New steel-inspired research is looking to transform the world’s highways into wireless recharge-as-you-drive power stations for electric cars
Electric vehicles haven’t had the easiest journey. In their quest for mass acceptance they’ve needed to navigate a number of obstacles, from dismal looks to uninspiring performance.
Fortunately recent models have proved that electric vehicles, or EVs for short, can be every bit as handsome as their fossil-fuelled counterparts. From entry-level models like the Volkswagen e-Up to high-end performance options like BMW’s i8, long gone are the days that environmental awareness translated to aesthetic unconsciousness.
Tesla also successfully turned uninspiring e-performance on its head, most recently announcing a model that will rip to 60mph in a blisteringly quick 2.5 seconds – that’s faster than a Ferrari 488 GTB!
So not only are many modern electric vehicles dashingly good-looking, they can also be a huge amount of fun to drive with sparkling performance to boot. But that still leaves one pervading issue. For as long as electric vehicles have been quietly whizzing through our streets, they’ve had to deal with a major stumbling block: limited range, and the subsequent emotional condition of range anxiety. But all that could be about to change thanks to research by a Japanese university.
Professor Ohira and his colleagues developed technology they call “via-wheel power transfer”.
Cutting wires on EVs
“Many customers hesitate to buy an EV due to its short cruising range and the problem that EVs must repeatedly stop to recharge their onboard batteries,” explains Professor Takashi Ohira from the Toyohashi University of Technology, who led the research study. “That was why we started this project.”
Professor Ohira and his colleagues developed technology they call “via-wheel power transfer”, or V-WPT, which offers dynamic powering of vehicles. The result? An ability to recharge a car’s battery while it drives over an electrified surface, unlike other wireless powering schemes which require the vehicle to be stationary while it charges.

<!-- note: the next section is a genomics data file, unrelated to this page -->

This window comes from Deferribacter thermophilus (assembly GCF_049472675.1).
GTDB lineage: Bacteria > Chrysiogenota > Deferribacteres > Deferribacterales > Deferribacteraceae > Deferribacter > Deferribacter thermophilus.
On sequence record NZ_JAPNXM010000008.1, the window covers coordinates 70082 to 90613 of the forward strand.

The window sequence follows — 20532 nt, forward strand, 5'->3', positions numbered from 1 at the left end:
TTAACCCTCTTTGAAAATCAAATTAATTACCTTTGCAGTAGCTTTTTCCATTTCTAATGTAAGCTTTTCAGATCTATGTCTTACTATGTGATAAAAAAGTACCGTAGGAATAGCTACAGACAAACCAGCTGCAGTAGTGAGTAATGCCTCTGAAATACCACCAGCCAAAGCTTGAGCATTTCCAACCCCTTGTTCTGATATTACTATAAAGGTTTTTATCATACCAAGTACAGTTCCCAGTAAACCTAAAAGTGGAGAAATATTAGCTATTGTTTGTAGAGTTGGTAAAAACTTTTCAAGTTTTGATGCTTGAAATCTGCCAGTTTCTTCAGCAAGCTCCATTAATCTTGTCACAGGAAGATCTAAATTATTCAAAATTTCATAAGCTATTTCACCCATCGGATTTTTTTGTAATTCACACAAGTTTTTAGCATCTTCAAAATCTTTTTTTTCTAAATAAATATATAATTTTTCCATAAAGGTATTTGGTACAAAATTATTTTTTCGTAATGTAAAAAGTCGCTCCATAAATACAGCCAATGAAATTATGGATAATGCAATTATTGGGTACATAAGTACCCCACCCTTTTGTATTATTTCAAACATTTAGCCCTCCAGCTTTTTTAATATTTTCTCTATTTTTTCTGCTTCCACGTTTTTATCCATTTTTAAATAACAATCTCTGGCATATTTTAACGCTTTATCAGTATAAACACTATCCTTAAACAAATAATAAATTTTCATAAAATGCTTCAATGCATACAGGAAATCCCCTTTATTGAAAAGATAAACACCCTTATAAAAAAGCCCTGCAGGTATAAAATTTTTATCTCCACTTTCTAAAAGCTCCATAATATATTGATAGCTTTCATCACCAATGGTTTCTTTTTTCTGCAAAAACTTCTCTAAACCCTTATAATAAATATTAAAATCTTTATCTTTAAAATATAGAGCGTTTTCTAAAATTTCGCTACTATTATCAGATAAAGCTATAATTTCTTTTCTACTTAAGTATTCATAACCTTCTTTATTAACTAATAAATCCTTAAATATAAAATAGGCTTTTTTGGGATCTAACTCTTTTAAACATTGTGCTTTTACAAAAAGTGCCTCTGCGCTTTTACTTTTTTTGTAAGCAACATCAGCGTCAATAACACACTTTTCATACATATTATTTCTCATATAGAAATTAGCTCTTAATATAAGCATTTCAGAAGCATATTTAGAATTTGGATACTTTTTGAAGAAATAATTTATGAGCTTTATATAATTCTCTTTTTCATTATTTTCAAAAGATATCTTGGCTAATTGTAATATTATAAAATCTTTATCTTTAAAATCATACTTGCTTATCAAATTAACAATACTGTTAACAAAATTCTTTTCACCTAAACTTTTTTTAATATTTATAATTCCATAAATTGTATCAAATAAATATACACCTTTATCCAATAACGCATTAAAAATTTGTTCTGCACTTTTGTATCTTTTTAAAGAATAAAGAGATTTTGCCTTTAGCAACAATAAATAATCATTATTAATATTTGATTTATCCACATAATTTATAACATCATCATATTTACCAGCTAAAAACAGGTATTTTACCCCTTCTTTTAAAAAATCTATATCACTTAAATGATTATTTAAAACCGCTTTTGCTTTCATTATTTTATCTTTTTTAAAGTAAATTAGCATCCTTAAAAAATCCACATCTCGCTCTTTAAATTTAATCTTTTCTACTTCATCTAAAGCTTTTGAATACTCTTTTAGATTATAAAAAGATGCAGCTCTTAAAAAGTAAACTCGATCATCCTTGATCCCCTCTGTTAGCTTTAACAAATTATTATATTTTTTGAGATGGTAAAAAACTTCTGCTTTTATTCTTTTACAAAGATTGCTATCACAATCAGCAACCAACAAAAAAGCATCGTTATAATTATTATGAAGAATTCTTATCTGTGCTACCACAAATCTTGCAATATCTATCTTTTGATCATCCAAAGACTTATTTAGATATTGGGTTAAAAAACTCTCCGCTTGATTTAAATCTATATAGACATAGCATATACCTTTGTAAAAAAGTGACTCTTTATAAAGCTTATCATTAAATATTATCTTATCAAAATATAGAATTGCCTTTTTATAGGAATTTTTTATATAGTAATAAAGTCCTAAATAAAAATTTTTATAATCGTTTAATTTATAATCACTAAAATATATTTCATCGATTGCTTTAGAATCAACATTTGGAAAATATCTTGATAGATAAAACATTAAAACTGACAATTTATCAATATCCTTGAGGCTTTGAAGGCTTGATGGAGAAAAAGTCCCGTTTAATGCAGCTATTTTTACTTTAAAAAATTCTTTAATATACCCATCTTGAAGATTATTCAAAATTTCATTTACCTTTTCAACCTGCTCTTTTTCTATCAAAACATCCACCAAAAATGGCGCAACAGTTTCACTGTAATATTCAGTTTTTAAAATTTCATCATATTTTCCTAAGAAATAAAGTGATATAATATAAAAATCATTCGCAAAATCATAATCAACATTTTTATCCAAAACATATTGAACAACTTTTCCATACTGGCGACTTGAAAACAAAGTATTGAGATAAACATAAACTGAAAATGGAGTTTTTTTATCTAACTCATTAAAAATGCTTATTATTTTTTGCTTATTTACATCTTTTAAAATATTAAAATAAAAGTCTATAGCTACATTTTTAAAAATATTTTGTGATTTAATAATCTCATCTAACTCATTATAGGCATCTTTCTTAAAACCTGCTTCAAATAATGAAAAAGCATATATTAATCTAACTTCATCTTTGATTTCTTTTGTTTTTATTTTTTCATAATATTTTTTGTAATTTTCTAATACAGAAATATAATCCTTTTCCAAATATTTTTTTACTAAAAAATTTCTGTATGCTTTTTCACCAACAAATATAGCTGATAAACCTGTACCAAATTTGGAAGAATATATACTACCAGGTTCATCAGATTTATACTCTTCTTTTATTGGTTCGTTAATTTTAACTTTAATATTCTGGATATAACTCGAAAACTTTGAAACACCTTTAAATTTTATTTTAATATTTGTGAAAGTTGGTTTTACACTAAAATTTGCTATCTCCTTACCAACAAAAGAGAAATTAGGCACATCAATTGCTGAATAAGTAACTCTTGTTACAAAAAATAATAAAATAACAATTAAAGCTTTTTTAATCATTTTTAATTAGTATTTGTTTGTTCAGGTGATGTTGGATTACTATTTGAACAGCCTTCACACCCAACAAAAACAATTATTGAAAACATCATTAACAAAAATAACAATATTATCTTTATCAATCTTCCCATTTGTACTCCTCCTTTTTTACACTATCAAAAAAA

“Short-range wireless power transfer is nothing new, and has been extensively applied in smaller applications like wireless phone chargers or even the humble electric toothbrush,” comments Professor Peter Wilson, Professor of Electronic and Systems Engineering at Bath University’s Powertrain and Vehicle Research Centre. “Typically such wireless charging takes place over less than 5mm however, for a vehicle it is necessary to be able to transfer the energy over a much wider gap.”
To overcome the issue of distance between the road surface and the car itself, Professor Ohira and his fellow researchers exploited the steel belt usually embedded in rubber tyres. This steel belt collects power excited from a pair of steel electrodes that are buried beneath the road surface, similar to an entrenched railway line. And, since the tyres’ steel belt is electrically insulated by the rubber tread, the researchers used a displacement current at high frequency to reach the belt from underneath the road.
“To construct this system, we needed a pair of long parallel co-planar steel plates beneath the road surface from which electric energy propagates to reach the running vehicle. The vehicle then picks the energy up via its tyres,” explains Professor Ohira.“It works in much the same way as a railway train,” he continues, “where the electricity comes from the overhead wire, and goes via a pantograph to reach the motor before it returns via the wheels to the rails below the train.”
EVs that work with the road
Similarly, the university’s system sends the high-frequency current through the right metal plate and via a right wheel to reach the motor, and it returns via a left wheel to the left metal plate. According to Prof. Ohira steel was the best choice for this project because of its conductive qualities and mechanical strength, and because it can be used over a great distance at reasonable cost – as demonstrated by steel’s extensive use for railway lines.
According to the University of Bath’s Professor Wilson, one of the advantages of electrifying the highway itself is that vehicles can receive an on-going “trickle charge”, rather than having to stop for a static rapid charge. “This reduces the power rating required of the power electronics and wiring in the vehicle, making it potentially much cheaper and smaller.” And because the EVs are still fitted with a battery, moving away from the electrified surface won’t cause them to power down, just to start tapping into their battery reserves.
Futuristic though this technology might sound, a number of large-scale feasibility studies are currently being conducted around the globe to explore its implementation. One such project is FABRIC – the FeAsiBility analysis and development of on-Road charging solutions for future electric vehicles – a four-year and €9-million project, which involves 24 partners from nine European countries that is currently underway at test sites in France, Italy and Sweden.
Real-world slot cars that are powered by the road surface might sound like science fiction, but thanks to these recent breakthroughs it could be closer to becoming science fact.